The Rev. Dr. Kenyatta Gilbert, an authority on African American prophetic preaching, shares experience and empathy with the Synod of the Covenant
by Mike Ferguson | Presbyterian News Service
LOUISVILLE — About 20 minutes into Wednesday’s 90-minute webinar on prophetic preaching, the Rev. Dr. Kenyatta Gilbert paused to answer questions. After one about preaching in “purple” churches (a mix of political conservatives and progressives in the pews) Gilbert got this question from one of the 30 participants, a pastor also serving a purple congregation: Have I spent enough time understanding the complexity of the lamentation of these people?
“That’s real talk. It’s a good starting place,” said Gilbert, professor of homiletics at the Howard University School of Divinity and the founder of The Preaching Project, a teaching and mentoring ministry that promotes preaching excellence and effective leadership. Gilbert’s talk, “Preaching Justice and Hope in Turbulent Times,” was part of a preaching series put on during the first Wednesday of each month by the Synod of the Covenant.
One way for preachers to engage a congregation, Gilbert told the assembled preachers, is to “examine their lives as they understand them.”
“Many congregants who hear us want the preacher to do too much of the heavy lifting from the pulpit,” Gilbert said. Questions including “how did your vote work out for you and for our community?” can be best answered over coffee rather than through a sermon, Gilbert said. The preacher’s message can go something like this: “I am accountable to you, but there is something about what I am set apart to do that only a preacher called to shepherd can do.” Sadly, many white churches have “no strong sense of the eldering dynamic, where the preacher is accorded privilege based on [academic] preparation,” Gilbert said. “Some deference has to be afforded to the preacher in that respect … I think God trusts us to be good stewards of the Word, the divine mystery itself. We don’t always get it right,” Gilbert said of each week’s sermonic effort. “We just need to need to wrestle with it.”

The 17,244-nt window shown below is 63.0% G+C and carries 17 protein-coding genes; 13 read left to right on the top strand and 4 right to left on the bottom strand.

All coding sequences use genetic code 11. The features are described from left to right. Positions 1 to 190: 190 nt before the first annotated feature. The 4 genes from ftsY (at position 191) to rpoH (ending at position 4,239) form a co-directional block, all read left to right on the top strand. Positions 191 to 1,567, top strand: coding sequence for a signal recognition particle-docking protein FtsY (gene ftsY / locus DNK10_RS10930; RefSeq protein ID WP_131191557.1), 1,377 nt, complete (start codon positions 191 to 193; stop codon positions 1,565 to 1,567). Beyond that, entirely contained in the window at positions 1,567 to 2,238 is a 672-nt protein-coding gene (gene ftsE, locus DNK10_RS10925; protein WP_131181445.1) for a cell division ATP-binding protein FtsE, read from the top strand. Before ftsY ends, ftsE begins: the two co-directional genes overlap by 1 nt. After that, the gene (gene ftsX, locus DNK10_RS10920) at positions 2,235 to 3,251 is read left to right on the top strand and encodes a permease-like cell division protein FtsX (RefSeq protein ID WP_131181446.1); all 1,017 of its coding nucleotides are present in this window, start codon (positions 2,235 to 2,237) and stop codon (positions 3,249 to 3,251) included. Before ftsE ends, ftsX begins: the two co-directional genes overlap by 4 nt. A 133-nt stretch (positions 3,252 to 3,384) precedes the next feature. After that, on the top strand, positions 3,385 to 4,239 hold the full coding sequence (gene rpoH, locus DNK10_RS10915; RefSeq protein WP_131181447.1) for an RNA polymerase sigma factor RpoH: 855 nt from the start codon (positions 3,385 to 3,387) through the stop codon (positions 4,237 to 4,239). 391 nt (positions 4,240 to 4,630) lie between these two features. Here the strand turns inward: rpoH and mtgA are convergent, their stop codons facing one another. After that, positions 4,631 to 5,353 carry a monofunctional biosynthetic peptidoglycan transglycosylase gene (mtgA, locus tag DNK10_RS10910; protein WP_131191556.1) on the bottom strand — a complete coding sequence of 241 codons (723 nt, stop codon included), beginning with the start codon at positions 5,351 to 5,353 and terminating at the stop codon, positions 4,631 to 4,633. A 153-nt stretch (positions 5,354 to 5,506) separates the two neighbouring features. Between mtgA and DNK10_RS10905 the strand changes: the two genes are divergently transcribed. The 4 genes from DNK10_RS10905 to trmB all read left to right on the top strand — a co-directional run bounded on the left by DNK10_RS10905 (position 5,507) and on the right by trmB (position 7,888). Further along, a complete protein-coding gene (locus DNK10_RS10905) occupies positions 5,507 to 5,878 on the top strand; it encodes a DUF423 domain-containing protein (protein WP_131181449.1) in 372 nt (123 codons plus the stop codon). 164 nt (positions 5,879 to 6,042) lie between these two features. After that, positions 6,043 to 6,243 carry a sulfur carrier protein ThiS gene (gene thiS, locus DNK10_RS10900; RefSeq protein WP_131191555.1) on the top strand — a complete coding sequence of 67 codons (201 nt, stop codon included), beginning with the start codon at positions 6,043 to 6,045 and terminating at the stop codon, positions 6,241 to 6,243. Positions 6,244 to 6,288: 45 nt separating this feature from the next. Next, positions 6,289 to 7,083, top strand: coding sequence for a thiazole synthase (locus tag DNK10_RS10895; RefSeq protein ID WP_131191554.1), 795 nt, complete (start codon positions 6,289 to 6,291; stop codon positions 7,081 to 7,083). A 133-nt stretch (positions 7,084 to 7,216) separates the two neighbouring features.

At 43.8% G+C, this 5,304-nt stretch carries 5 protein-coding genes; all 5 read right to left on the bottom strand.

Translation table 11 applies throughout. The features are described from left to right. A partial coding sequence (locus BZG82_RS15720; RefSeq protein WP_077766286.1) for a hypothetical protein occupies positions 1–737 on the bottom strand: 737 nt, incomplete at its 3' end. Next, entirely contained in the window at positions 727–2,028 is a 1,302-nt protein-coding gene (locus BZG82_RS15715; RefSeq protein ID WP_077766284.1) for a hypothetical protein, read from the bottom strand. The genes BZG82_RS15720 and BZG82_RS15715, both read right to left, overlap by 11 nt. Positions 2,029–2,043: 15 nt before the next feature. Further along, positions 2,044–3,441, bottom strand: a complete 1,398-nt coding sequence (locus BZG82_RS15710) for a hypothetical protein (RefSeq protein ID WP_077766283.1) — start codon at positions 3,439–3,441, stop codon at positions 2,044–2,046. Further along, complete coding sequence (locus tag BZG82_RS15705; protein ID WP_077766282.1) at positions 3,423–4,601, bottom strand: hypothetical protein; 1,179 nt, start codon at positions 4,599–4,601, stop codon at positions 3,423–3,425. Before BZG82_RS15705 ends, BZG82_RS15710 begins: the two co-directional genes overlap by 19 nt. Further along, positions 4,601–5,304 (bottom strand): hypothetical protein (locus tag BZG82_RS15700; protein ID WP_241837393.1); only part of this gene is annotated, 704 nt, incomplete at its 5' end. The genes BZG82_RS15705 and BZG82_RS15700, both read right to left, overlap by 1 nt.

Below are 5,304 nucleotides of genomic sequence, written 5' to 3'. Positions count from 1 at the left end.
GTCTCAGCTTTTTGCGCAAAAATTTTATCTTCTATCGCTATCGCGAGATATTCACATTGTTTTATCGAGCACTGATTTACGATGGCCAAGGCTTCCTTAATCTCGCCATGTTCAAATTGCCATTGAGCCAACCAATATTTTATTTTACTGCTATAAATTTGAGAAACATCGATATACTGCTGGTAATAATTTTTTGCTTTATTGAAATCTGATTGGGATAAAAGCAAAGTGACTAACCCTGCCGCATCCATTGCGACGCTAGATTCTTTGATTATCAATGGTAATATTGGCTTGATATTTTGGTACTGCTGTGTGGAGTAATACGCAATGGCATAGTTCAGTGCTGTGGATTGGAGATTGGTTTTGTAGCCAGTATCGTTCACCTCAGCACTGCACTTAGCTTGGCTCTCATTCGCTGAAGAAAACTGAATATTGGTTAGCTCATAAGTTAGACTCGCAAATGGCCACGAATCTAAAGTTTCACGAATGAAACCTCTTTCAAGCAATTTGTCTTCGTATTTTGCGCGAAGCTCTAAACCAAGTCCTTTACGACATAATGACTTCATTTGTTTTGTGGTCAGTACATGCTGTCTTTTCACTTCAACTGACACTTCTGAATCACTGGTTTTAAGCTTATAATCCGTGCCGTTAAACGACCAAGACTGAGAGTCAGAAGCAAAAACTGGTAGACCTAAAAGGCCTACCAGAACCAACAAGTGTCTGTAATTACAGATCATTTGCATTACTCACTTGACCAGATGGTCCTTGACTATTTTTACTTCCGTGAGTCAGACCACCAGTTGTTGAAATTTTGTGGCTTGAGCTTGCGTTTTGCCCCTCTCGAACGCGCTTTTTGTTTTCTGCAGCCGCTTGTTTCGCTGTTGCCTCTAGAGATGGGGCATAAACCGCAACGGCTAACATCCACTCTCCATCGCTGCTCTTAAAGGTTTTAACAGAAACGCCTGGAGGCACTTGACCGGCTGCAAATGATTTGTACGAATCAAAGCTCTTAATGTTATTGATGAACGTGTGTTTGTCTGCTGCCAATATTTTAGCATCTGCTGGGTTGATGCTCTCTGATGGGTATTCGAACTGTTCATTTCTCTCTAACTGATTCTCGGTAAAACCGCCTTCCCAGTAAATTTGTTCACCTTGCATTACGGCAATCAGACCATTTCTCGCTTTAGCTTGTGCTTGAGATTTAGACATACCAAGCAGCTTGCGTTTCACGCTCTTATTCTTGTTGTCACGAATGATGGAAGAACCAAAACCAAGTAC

Gilbert based Wednesday’s webinar on his book, “Exodus Preaching: Crafting Sermons About Justice and Hope.” According to christianbook.com, Gilbert’s fourth book “is an exploration of the African American prophetic rhetorical traditions in a manner that makes features of these traditions relevant to a broad audience beyond the African American traditions.”
Gilbert says the 2018 book reflects his efforts to discover “the interpretation of divine intent through the lens of justice and hope.” It’s “congruent with the agenda of the Hebrew prophet and is a radical response to injustice and suffering.”
That’s the common thread in all prophetic preaching, Gilbert said: it “traces the recognition of injustice” and relies on the preacher “naming injustice for what it is and what justice should be. African American prophetic preaching is not radically different from prophetic preaching in general.” It is, he said, “filtered through the lens of [African Americans’] cultural experiences.”
Prophetic preaching has four marks, he said:
- It unmasks systemic evil and deceptive human practices by means of what Gilbert called “suasion and subversive rhetoric.” The preacher’s job is less about bringing about change and more about unmasking and exposing, he said.
- It “remains interminably hopeful when confronted with human tragedy and communal despair.”